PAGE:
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Remembering anti-jitter and sundry other small black boxes from the Audio Alchemy days of yore—added to which were upgraded power supplies for an endless game of increasing box count and show me the money—I suffer an instinctive reflex of negativity toward outboard interfaces.

Stick it all in one box, eliminate cables and power supplies. Simple is better. That's my core attitude. Often it's warranted. There's a rationale for the attitude after all. Plenty of experience supports it.

But not always. The U3 demonstrated the exception. From my lot of converters, it made everything with an S/PDIF input sound better.

Red for USB power, green for signal lock
  Be it the Antelope Audio Zodiac Gold with its proprietary 64-bit jitter management and asynchronous 32-bit/384kHz USB input... be it the adaptive 24/96 equivalent of the Burson HA-160D... the adaptive dual PLL solution of the Firewire Weiss DAC2... or the asynchronous 24/192 M2Tech hiFace OEM module which Alex Peychev of APL Hifi installed when he offered to convert my Esoteric UX1 from NWO-3.0GO to most current NWO-M status...

... the $495 U3 was superior in each case. This also factored with the S/PDIF-only Metrum Acoustics NOS Mini DAC Octave. Alternating Zodiac Gold and U3 between it and iMac, the U3 was superior. In fact the U3/Octave combo ruled 'em all. The small monolithic U3 proved to be quite the magic bullet.

Granted, the delta of difference depended—presumably—on how well the other companies had implemented their USB transceivers. Yet not a single one was immune to improvements from the added U3. Perhaps being external and not connected to wall power was an actual bonus? Or in this instance even key? Did it afford superior isolation from the host computer's RF noise and ground contamination? Were Simon's dual clocks more accurate to suppress jitter better? Was the XMOS chip—it also features in Charles Hansen's 24/192-enabled Ayre QB-9—at present simply the premium USB transceiver as Simon believed?

Very revealing ancillaries by way of Nelson Pass' FirstWatt SIT prototype amp with silicon-carbide radar FETs in a single-state single-ended no NFB circuit; Aries Cerat Gladius speakers [on loan] with amorphous-core Raal ribbon, modified Fostex midrange and 12" Acoustic Elegance woofer in a sealed stacked-Ply enclosure with massive outboard xovers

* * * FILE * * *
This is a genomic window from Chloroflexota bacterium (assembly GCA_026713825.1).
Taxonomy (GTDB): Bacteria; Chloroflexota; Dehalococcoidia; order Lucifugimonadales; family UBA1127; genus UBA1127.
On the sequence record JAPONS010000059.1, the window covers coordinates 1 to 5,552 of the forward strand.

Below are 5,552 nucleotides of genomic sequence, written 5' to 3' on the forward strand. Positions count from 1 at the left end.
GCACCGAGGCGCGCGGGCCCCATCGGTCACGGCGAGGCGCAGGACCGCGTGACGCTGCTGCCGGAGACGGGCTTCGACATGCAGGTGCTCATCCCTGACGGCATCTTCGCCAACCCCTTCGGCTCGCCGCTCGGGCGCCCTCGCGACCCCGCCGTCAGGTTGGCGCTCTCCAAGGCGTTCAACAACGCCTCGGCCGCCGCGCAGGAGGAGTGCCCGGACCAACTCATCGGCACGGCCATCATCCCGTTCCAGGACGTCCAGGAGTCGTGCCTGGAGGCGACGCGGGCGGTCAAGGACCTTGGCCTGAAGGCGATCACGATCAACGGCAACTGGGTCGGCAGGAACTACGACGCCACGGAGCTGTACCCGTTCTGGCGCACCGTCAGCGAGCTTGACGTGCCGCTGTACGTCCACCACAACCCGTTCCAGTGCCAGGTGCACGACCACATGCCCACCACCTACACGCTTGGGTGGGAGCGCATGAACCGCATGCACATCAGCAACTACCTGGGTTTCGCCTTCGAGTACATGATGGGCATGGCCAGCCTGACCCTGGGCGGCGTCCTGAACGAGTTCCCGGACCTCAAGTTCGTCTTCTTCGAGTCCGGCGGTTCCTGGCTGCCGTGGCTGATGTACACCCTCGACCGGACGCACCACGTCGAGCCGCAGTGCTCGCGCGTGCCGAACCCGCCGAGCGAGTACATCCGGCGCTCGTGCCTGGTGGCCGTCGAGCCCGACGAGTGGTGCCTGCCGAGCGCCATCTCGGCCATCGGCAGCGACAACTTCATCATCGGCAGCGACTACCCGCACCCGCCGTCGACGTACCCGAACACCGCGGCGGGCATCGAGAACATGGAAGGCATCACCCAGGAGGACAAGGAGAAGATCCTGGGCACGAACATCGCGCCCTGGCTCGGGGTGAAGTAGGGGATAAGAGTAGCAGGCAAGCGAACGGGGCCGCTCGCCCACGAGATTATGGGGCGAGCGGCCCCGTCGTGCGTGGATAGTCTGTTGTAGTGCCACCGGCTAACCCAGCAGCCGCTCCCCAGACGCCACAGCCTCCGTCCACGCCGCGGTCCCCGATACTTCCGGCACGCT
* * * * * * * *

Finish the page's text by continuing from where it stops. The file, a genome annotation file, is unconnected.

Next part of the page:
The U3 contributions were easiest apparent on the Burson HA-160D/DA-160 machines. Their earth/wood voicing of powerful bass, rich colors, high density and good flow leaves room for improvements along the metal/air axis of crisper transients, more upper-harmonic energy and more specific micro soundstage cues. In digital, lower jitter/noise seems to most obviously benefit the treble. That's exactly what the U3 did. It injected more light. Spiderwebby stuff of piano decays, bowed string action, venue reflections, wasted air rushes on wood winds and performer auras stepped up and the perception of detail and finesse increased. Space became more audible. Releasing more top-end energy also served cymbals and transient incisiveness in general. It's fair to think of the U3 as a bit of a blood thinner and accelerator like a shot of caffeine. It strips away fine layers of sluggishness and opacity. More detail and dimensionality follow. Articulation refines.

Left, top to bottom: Metrum Acoustic NOS Mini DAC Octave; NWO-M; ModWright LS-100; Bent Audio Tap-X, Esoteric C-03
Right top to bottom: 21" iMac, PureMusic 1.81d5r4, U3, Burson DA-160, Antelope Audio Zodiac Gold/Voltikus, Schiit Lyr

Those who know these machines would have rightly predicted that the Zodiac Gold and Weiss DAC2 with their innately higher amounts of metal and air would have shown a smaller margin of advancement from the U3. I still considered it well worth the fee but it was less than on the Burson twins. For the superlative €700 Metrum converter limited to S/PDIF exclusively, the U3 became the perfect and perfectly priced streaming enabler. That combo surpassed the €3.495 Zodiac Gold/Voltikus on timing rightness, contrast ratio and tone-color intensity whilst in turn shaving off serious functionality (no volume, no headphones, no multiple i/o ports) and being limited to 24/176.4kHz data. Concluding this U3 assessment a few days prior to delivery of the Eximus DP-1, the U3/Octave duo had—by mid August 2011 for those who'll chance upon this article later—become my top reco in the <€5.000 sector selling for $1.500 without USB and S/PDIF cable.

In use, the U3 registered in AudioMidi instantly as XMOS USB Audio 2.0 once connected and properly displayed as well as handled all sampling frequencies from 44.1kHz to 192kHz. Unlike another USB-powered digital device which I'd recently tested, the U3 proved insensitive to actions like simultaneously burning or ripping a disc whilst streaming music for listening. It streamed uninterrupted without losing signal.

Having inadvertently become a U3 convert(er)—and we already know that the U3 is built into the Eximus—I was naturally very curious what the rest of the DP-1's circuitry would bring to the table. For now it was award time for the U3. What more needs to be said when a $495 box can upgrade gear on the level of Antelope Audio's Zodiac Gold or Weiss' DAC2?